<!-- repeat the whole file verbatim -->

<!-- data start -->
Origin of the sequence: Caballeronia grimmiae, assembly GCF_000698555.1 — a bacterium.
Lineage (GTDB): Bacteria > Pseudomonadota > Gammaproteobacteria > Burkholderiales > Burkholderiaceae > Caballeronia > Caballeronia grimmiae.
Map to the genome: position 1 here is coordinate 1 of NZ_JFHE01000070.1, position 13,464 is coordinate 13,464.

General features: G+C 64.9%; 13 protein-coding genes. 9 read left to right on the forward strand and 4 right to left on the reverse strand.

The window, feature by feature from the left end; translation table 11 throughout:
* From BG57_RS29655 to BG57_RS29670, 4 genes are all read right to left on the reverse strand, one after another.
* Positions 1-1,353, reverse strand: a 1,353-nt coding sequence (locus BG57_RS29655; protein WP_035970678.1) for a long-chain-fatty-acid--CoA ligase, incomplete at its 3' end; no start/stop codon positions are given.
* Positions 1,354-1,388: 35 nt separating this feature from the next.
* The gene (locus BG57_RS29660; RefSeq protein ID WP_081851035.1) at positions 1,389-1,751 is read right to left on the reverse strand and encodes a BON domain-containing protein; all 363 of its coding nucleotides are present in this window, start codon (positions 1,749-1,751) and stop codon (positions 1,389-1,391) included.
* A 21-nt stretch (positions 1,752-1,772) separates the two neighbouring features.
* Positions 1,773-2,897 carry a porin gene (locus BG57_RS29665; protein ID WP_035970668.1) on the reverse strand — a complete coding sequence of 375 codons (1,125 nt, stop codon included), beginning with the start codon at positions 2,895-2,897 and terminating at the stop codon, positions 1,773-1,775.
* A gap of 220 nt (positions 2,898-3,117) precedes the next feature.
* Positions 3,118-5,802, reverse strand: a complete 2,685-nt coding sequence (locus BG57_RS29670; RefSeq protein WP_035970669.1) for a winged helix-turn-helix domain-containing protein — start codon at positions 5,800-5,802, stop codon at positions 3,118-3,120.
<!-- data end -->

Origin of the sequence: Caballeronia grimmiae, assembly GCF_000698555.1 — a bacterium.
Lineage (GTDB): Bacteria > Pseudomonadota > Gammaproteobacteria > Burkholderiales > Burkholderiaceae > Caballeronia > Caballeronia grimmiae.
Map to the genome: position 1 here is coordinate 1 of NZ_JFHE01000070.1, position 13,464 is coordinate 13,464.

General features: G+C 64.9%; 13 protein-coding genes. 9 read left to right on the forward strand and 4 right to left on the reverse strand.

The window, feature by feature from the left end; translation table 11 throughout:
* From BG57_RS29655 to BG57_RS29670, 4 genes are all read right to left on the reverse strand, one after another.
* Positions 1-1,353, reverse strand: a 1,353-nt coding sequence (locus BG57_RS29655; protein WP_035970678.1) for a long-chain-fatty-acid--CoA ligase, incomplete at its 3' end; no start/stop codon positions are given.
* Positions 1,354-1,388: 35 nt separating this feature from the next.
* The gene (locus BG57_RS29660; RefSeq protein ID WP_081851035.1) at positions 1,389-1,751 is read right to left on the reverse strand and encodes a BON domain-containing protein; all 363 of its coding nucleotides are present in this window, start codon (positions 1,749-1,751) and stop codon (positions 1,389-1,391) included.
* A 21-nt stretch (positions 1,752-1,772) separates the two neighbouring features.
* Positions 1,773-2,897 carry a porin gene (locus BG57_RS29665; protein ID WP_035970668.1) on the reverse strand — a complete coding sequence of 375 codons (1,125 nt, stop codon included), beginning with the start codon at positions 2,895-2,897 and terminating at the stop codon, positions 1,773-1,775.
* A gap of 220 nt (positions 2,898-3,117) precedes the next feature.
* Positions 3,118-5,802, reverse strand: a complete 2,685-nt coding sequence (locus BG57_RS29670; RefSeq protein WP_035970669.1) for a winged helix-turn-helix domain-containing protein — start codon at positions 5,800-5,802, stop codon at positions 3,118-3,120.